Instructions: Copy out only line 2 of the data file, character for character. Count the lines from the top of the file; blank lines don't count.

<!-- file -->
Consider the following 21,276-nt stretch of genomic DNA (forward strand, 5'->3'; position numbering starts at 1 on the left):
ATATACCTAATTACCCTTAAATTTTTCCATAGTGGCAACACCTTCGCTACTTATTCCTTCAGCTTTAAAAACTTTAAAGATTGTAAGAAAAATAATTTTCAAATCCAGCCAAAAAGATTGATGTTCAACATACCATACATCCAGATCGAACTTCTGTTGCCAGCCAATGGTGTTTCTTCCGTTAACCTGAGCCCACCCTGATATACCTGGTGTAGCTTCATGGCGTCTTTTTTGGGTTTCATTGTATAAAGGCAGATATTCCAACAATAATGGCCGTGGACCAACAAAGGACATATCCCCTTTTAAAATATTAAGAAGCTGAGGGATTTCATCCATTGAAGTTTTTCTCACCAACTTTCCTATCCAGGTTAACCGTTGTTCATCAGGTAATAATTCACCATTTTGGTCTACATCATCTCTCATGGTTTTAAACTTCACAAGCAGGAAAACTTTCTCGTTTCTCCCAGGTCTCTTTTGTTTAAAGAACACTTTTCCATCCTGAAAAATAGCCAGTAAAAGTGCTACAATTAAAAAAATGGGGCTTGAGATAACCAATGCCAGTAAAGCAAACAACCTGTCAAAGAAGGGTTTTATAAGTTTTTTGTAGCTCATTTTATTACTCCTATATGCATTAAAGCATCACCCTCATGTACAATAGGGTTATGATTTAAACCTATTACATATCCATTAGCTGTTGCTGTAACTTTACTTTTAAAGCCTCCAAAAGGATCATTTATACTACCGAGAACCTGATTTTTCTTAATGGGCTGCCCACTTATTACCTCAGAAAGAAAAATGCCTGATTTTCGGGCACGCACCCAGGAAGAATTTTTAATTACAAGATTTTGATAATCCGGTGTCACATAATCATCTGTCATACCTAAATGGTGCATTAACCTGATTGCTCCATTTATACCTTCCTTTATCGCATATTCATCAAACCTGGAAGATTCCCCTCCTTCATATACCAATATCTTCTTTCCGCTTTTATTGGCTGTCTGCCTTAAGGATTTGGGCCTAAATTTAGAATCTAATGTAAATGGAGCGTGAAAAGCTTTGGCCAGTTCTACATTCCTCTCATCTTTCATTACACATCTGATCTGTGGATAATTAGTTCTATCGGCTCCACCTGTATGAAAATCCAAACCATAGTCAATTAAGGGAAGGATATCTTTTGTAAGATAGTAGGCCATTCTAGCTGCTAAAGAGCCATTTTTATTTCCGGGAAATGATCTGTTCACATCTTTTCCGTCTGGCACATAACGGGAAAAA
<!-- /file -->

ATATACCTAATTACCCTTAAATTTTTCCATAGTGGCAACACCTTCGCTACTTATTCCTTCAGCTTTAAAAACTTTAAAGATTGTAAGAAAAATAATTTTCAAATCCAGCCAAAAAGATTGATGTTCAACATACCATACATCCAGATCGAACTTCTGTTGCCAGCCAATGGTGTTTCTTCCGTTAACCTGAGCCCACCCTGATATACCTGGTGTAGCTTCATGGCGTCTTTTTTGGGTTTCATTGTATAAAGGCAGATATTCCAACAATAATGGCCGTGGACCAACAAAGGACATATCCCCTTTTAAAATATTAAGAAGCTGAGGGATTTCATCCATTGAAGTTTTTCTCACCAACTTTCCTATCCAGGTTAACCGTTGTTCATCAGGTAATAATTCACCATTTTGGTCTACATCATCTCTCATGGTTTTAAACTTCACAAGCAGGAAAACTTTCTCGTTTCTCCCAGGTCTCTTTTGTTTAAAGAACACTTTTCCATCCTGAAAAATAGCCAGTAAAAGTGCTACAATTAAAAAAATGGGGCTTGAGATAACCAATGCCAGTAAAGCAAACAACCTGTCAAAGAAGGGTTTTATAAGTTTTTTGTAGCTCATTTTATTACTCCTATATGCATTAAAGCATCACCCTCATGTACAATAGGGTTATGATTTAAACCTATTACATATCCATTAGCTGTTGCTGTAACTTTACTTTTAAAGCCTCCAAAAGGATCATTTATACTACCGAGAACCTGATTTTTCTTAATGGGCTGCCCACTTATTACCTCAGAAAGAAAAATGCCTGATTTTCGGGCACGCACCCAGGAAGAATTTTTAATTACAAGATTTTGATAATCCGGTGTCACATAATCATCTGTCATACCTAAATGGTGCATTAACCTGATTGCTCCATTTATACCTTCCTTTATCGCATATTCATCAAACCTGGAAGATTCCCCTCCTTCATATACCAATATCTTCTTTCCGCTTTTATTGGCTGTCTGCCTTAAGGATTTGGGCCTAAATTTAGAATCTAATGTAAATGGAGCGTGAAAAGCTTTGGCCAGTTCTACATTCCTCTCATCTTTCATTACACATCTGATCTGTGGATAATTAGTTCTATCGGCTCCACCTGTATGAAAATCCAAACCATAGTCAATTAAGGGAAGGATATCTTTTGTAAGATAGTAGGCCATTCTAGCTGCTAAAGAGCCATTTTTATTTCCGGGAAATGATCTGTTCACATCTTTTCCGTCTGGCACATAACGGGAAAAA